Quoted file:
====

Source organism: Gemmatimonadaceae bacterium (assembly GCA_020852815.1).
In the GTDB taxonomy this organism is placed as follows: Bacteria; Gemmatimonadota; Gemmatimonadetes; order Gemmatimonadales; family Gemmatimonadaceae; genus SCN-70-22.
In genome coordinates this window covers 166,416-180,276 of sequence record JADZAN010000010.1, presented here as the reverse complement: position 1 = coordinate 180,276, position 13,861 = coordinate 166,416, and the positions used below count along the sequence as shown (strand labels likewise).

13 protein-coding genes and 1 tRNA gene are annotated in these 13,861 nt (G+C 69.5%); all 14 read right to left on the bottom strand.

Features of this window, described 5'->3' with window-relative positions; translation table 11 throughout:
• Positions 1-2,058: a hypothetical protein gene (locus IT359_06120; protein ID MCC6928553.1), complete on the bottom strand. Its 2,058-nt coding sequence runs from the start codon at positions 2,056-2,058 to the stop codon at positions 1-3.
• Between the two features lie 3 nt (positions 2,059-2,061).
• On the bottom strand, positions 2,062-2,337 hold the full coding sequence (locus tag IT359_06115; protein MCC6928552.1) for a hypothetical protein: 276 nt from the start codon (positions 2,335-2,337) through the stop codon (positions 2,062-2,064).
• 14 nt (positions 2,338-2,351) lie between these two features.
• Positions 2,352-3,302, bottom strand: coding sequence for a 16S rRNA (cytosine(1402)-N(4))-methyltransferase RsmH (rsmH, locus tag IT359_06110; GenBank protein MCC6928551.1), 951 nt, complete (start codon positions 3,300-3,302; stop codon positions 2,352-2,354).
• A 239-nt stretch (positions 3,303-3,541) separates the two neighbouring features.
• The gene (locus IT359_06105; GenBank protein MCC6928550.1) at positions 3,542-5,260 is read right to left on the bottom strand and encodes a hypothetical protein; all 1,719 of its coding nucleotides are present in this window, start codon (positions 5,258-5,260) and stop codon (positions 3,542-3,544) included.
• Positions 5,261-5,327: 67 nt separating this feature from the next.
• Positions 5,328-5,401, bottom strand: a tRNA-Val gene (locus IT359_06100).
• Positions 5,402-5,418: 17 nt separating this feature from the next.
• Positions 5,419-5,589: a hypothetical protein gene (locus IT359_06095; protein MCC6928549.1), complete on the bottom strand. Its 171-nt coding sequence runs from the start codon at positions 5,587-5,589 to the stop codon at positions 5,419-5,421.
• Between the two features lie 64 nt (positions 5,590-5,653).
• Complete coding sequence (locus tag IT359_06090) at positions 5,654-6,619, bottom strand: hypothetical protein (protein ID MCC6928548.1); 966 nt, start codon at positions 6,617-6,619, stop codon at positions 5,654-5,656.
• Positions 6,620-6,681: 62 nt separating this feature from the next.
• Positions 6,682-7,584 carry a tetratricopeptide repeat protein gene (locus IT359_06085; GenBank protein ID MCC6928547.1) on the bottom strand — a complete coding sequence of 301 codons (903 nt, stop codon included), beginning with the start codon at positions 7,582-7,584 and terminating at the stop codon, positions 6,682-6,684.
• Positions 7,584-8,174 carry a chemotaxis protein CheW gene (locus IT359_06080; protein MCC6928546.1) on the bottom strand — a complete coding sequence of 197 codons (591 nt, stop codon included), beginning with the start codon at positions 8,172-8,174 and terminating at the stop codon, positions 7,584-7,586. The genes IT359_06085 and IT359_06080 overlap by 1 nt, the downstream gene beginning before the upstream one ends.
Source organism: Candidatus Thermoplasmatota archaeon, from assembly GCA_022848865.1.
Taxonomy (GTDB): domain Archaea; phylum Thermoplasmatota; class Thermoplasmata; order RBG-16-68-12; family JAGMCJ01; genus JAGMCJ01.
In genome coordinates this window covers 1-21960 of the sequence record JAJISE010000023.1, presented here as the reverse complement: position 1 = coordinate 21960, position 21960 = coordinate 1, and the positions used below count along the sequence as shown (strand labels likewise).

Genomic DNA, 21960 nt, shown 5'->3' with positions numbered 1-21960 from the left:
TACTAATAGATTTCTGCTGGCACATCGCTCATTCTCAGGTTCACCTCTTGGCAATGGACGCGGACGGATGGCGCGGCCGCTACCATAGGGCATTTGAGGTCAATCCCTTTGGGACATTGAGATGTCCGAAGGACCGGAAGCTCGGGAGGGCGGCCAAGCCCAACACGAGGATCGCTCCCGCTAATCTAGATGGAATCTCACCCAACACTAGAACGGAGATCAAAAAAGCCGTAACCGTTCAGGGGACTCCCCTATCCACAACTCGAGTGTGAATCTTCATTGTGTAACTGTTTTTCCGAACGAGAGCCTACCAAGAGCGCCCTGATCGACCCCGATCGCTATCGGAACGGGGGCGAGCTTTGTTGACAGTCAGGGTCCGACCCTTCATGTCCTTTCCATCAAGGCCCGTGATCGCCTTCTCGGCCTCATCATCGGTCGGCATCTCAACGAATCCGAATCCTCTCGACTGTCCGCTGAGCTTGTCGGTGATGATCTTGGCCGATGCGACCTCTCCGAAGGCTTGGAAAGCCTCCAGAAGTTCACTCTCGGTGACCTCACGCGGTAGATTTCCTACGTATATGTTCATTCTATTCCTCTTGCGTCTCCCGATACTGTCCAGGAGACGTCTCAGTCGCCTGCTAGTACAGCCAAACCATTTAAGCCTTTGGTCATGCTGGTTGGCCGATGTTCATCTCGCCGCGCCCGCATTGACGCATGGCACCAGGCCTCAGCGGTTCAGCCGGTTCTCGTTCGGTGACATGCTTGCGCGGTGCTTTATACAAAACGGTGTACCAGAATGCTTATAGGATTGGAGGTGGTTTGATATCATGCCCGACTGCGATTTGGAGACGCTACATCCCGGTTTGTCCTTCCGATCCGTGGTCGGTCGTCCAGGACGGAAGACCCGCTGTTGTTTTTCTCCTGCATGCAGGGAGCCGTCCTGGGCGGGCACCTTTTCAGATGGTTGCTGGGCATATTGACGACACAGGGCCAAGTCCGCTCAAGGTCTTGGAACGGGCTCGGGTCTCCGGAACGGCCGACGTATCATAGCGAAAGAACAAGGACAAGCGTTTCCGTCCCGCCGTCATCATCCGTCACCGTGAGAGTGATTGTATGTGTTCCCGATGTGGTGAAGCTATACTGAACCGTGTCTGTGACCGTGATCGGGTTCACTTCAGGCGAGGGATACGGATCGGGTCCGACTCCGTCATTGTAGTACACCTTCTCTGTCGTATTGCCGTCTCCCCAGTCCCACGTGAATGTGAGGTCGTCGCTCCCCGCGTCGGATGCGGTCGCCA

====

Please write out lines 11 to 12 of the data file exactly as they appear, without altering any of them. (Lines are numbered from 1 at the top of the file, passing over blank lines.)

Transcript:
• A 239-nt stretch (positions 3,303-3,541) separates the two neighbouring features.
• The gene (locus IT359_06105; GenBank protein MCC6928550.1) at positions 3,542-5,260 is read right to left on the bottom strand and encodes a hypothetical protein; all 1,719 of its coding nucleotides are present in this window, start codon (positions 5,258-5,260) and stop codon (positions 3,542-3,544) included.